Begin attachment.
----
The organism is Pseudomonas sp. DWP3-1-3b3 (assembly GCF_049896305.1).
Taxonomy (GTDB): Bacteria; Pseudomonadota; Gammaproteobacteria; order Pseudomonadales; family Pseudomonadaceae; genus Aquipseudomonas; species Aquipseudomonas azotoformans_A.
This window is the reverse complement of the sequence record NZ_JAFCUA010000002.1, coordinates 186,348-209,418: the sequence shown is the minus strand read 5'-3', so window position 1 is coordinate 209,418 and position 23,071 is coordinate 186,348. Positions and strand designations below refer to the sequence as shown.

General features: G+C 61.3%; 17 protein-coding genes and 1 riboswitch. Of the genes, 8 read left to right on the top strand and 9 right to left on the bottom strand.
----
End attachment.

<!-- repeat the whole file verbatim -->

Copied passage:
The organism is Pseudomonas sp. DWP3-1-3b3 (assembly GCF_049896305.1).
Taxonomy (GTDB): Bacteria; Pseudomonadota; Gammaproteobacteria; order Pseudomonadales; family Pseudomonadaceae; genus Aquipseudomonas; species Aquipseudomonas azotoformans_A.
This window is the reverse complement of the sequence record NZ_JAFCUA010000002.1, coordinates 186,348-209,418: the sequence shown is the minus strand read 5'-3', so window position 1 is coordinate 209,418 and position 23,071 is coordinate 186,348. Positions and strand designations below refer to the sequence as shown.

General features: G+C 61.3%; 17 protein-coding genes and 1 riboswitch. Of the genes, 8 read left to right on the top strand and 9 right to left on the bottom strand.